In Barnes v. The Hershey Company, No. 3:12-cv-01334, Judge Charles R. Breyer of the U.S. District Court for the Northern District of California granted summary judgment to an employer on the age claims brought by several former employees who had signed waivers of their age discrimination claims when they were discharged. The issue before the court was whether the waivers complied with the Older Workers Benefit Protection Act of 1990 (OWBPA).
The OWBPA, which is an amendment to the Age Discrimination in Employment Act (ADEA), establishes requirements for valid waivers of federal age discrimination claims. In order to be valid, a release must be a “knowing and voluntary” waiver of ADEA claims. In order to be “knowing and voluntary,” the employee must, among other things, be given at least 21 days from the final offer to review and consider the release, and 7 additional days to revoke the waiver of the age claims. However, when the release is part of an “exit incentive or other employment termination program offered to a group or class of employees,” [emphasis added] employees must be given at least 45 days (instead of 21) to consider the offer, as well as disclosures of the job titles and ages of both those employees who were selected and those in the same job classification or organizational unit who were not selected for the group termination.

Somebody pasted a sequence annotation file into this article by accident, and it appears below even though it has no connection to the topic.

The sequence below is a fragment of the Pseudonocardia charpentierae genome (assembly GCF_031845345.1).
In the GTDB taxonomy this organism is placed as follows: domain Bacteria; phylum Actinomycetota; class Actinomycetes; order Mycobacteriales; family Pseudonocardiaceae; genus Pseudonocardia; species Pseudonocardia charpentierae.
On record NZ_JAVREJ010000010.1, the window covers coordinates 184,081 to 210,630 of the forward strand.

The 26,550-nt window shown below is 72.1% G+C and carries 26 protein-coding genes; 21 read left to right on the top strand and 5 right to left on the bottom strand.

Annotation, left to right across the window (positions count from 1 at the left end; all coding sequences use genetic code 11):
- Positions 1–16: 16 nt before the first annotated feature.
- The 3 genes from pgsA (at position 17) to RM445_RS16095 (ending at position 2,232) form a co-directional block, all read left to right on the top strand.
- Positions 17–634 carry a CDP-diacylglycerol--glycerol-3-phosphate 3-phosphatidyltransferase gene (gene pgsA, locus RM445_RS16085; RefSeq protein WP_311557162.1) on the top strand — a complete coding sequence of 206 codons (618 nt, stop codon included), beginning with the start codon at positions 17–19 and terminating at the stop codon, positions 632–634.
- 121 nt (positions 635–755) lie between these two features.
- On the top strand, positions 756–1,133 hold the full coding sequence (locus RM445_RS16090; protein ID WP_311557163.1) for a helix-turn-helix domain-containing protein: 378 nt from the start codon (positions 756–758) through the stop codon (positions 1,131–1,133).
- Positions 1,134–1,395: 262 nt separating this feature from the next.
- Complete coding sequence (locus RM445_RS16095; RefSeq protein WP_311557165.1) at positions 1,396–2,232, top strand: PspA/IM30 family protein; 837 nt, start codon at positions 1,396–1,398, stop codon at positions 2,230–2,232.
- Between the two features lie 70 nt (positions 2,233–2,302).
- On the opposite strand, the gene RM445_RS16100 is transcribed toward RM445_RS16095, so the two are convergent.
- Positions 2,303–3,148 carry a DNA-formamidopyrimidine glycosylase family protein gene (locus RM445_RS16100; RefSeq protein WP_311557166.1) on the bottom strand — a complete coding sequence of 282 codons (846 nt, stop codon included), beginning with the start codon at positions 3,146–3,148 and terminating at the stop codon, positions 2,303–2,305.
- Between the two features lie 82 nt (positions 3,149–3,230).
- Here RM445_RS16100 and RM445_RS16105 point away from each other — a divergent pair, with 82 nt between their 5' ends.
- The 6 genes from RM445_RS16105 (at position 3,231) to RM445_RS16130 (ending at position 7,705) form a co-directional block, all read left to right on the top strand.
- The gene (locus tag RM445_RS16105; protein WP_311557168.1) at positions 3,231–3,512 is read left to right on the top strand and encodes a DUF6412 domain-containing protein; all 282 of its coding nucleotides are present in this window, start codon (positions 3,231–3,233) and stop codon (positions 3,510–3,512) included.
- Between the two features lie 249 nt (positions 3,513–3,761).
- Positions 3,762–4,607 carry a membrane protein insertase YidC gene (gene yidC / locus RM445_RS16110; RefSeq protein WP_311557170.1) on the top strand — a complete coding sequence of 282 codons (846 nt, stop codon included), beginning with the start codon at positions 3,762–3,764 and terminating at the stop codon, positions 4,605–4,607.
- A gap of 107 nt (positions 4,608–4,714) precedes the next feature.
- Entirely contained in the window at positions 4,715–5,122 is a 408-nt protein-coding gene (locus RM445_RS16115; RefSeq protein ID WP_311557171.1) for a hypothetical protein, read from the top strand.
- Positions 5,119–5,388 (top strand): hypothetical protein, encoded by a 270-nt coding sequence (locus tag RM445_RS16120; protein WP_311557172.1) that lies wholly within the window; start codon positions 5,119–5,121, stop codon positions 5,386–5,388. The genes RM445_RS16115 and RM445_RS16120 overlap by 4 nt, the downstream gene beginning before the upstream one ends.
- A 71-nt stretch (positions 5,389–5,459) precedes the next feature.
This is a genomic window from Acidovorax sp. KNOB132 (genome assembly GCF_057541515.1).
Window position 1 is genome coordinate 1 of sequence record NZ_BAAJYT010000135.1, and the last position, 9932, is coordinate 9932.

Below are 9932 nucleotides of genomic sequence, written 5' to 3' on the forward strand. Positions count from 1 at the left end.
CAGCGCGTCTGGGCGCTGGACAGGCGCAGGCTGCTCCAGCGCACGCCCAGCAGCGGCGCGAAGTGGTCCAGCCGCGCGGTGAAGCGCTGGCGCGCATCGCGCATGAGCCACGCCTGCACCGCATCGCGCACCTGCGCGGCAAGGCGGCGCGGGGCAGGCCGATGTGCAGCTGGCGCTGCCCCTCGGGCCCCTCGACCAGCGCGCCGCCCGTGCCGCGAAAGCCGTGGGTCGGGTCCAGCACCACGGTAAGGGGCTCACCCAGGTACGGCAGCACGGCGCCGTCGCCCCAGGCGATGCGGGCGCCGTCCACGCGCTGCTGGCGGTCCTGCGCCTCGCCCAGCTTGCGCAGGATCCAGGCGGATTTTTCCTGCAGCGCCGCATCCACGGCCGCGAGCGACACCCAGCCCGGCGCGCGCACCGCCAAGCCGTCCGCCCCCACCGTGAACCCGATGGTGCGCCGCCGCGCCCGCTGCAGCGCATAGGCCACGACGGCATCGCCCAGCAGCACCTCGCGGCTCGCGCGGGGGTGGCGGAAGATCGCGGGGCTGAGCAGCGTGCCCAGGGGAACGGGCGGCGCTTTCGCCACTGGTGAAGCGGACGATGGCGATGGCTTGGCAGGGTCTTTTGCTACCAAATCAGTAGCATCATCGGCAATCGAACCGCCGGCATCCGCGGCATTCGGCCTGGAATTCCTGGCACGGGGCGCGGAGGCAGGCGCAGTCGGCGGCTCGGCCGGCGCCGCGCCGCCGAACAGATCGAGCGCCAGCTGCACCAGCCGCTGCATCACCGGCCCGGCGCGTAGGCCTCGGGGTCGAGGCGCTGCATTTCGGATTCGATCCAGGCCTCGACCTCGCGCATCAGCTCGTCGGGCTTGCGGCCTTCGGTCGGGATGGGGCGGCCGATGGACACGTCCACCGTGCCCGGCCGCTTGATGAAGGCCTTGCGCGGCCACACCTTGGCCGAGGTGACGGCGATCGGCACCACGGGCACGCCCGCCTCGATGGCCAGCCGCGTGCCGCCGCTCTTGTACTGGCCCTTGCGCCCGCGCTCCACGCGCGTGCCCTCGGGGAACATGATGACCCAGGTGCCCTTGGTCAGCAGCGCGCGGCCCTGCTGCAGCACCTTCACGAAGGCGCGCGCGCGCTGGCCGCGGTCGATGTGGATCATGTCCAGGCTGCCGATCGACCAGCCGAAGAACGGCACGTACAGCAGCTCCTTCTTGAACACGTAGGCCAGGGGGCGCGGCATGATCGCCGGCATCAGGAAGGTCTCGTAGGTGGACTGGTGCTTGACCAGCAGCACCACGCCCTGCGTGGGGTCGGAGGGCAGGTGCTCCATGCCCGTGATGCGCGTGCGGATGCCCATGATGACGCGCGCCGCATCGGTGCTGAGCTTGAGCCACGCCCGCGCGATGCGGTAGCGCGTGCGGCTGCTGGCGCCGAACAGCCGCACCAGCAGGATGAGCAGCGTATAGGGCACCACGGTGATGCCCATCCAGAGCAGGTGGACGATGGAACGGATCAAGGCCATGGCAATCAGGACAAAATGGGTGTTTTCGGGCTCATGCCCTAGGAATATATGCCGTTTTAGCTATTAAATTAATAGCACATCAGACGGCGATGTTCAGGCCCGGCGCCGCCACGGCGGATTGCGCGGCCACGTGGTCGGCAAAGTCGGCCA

If the release fails to satisfy these requirements, it will be considered invalid and the employee may pursue an age discrimination claim against the employer. In Hershey, the question presented was whether the releases signed by several managers who were discharged under a corporate “career planning” initiative were invalid because the employer allowed for only a 21-day consideration period and the employees did not receive OWBPA disclosures.
In 2009, The Hershey Company began a project to assess the performance of its mid-level management team and develop career planning goals for them. Several of the plaintiffs were placed on performance improvement plans or development plans to address identified individual performance deficiencies. Each plaintiff was discharged when he or she failed to successfully complete their plan. The discharge decisions happened at different times, some months apart, and were made by different managers, although they all had their genesis in the career planning initiative.